Imagine mornings, without coffee, orange juice or birdsongs. Or Thanksgiving dinners without apple pie. Weekend brunches of waffles, pancakes and French toast, minus maple syrup (perhaps substitute cactus agave?). Childhood memories of winter family outings into the bush, without the magical moments of sugaring off and the heady aroma as maple sap turns into syrup, or, camping and cottaging memories without the snap, crackle, pop of a brightly burning camp fire to sing and toast marshmallows around.
Banana splits, sans les bananes? Would marzipan be marzipan, minus the almonds? What of iconic images of tropical paradises of sun, sand and surf, without the swaying palm trees? What would August be like every year, without the prospect and pleasure of juicy, sun-kissed, tree-ripened peaches to anticipate?
Yes, human nutrition and experiences would be greatly diminished without these and many more bounteous edible offerings and simple pleasures that trees offer to us. To say nothing of the habitats they provide for insects and animals around the world. In fact, according to Science Daily at https://bit.ly/357p6U2, one third of the world’s crops depend on pollination by insects and other pollinators that live in trees.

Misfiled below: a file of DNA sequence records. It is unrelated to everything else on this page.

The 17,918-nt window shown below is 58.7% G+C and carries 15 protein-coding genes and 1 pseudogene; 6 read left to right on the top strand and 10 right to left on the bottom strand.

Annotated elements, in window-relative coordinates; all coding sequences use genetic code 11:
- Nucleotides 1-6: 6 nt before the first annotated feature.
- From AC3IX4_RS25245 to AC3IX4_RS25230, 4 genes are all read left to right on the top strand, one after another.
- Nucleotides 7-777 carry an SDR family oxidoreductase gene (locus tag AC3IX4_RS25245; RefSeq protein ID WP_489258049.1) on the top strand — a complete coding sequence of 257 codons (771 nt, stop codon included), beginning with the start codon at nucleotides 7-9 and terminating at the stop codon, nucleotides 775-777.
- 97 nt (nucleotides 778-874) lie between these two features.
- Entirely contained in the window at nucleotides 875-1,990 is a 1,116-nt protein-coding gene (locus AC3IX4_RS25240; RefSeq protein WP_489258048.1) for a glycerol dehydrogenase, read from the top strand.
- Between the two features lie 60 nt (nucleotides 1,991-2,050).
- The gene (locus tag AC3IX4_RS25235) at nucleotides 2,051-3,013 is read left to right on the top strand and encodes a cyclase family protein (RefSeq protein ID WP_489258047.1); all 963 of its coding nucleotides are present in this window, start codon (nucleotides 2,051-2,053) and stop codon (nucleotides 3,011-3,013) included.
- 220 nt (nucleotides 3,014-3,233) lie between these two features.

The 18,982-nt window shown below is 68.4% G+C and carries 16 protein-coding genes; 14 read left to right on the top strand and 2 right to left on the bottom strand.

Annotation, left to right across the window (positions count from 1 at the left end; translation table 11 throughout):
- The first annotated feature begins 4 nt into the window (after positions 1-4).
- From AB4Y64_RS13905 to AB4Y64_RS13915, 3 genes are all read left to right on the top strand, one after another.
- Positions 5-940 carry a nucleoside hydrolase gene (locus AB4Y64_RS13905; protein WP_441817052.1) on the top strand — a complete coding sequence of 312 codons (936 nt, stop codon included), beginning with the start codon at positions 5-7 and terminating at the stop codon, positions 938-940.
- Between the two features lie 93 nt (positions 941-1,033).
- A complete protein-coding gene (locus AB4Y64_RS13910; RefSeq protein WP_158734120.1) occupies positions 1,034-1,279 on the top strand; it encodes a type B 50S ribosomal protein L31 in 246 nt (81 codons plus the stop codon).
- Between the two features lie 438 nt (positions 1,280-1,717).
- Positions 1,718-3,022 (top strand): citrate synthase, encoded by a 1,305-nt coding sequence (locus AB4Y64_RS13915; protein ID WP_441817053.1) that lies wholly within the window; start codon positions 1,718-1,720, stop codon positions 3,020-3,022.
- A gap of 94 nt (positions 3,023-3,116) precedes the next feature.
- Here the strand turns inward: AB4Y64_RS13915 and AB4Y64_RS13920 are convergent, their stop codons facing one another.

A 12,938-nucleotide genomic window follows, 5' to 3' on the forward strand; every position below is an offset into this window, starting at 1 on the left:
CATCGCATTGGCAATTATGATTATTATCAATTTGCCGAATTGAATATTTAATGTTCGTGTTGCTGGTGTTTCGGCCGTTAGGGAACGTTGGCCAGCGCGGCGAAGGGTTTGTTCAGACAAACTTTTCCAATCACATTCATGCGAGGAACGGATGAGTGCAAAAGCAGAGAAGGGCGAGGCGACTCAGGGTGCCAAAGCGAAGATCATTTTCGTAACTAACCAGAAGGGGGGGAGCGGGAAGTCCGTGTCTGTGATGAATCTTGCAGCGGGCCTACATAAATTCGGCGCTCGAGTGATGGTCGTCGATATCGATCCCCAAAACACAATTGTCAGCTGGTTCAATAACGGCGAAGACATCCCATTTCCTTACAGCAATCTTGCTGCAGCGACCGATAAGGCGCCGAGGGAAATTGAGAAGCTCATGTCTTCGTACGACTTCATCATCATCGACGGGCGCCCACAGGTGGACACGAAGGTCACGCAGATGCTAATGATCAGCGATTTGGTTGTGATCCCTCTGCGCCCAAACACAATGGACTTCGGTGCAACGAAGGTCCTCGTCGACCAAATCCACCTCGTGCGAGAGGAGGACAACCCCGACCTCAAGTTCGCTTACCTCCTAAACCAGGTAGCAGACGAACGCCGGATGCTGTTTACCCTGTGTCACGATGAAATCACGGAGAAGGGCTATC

The world’s oldest boat building site is 8000 years old according to this Telegraph article at https://bit.ly/2PsKDzX. Would naval travel have taken longer to emerge in our history, if not for trees? Without trees, what would replace the iconic birch bark canoe in our Canadian imagination and cherished memories of northern canoe paddling adventures, real or imagined? What subjects would have inspired the Group of Seven’s paintings? https://bit.ly/2s8OsCs
Of course, human evolution would have taken place still without trees. Just differently. And yielding different (but still pleasant) memories.
Imagine if Canada might have chosen to enshrine the beaver or loon perhaps on our own flag when creating it for the first time in 1965, had maple trees not existed. How would this saying be transformed – “As American as mom and apple pie,” – in a world without apple trees? And, what would have prompted Sir Isaac Newton to ponder about gravity in the absence of this now famous apple tree? https://bit.ly/2RCjT2C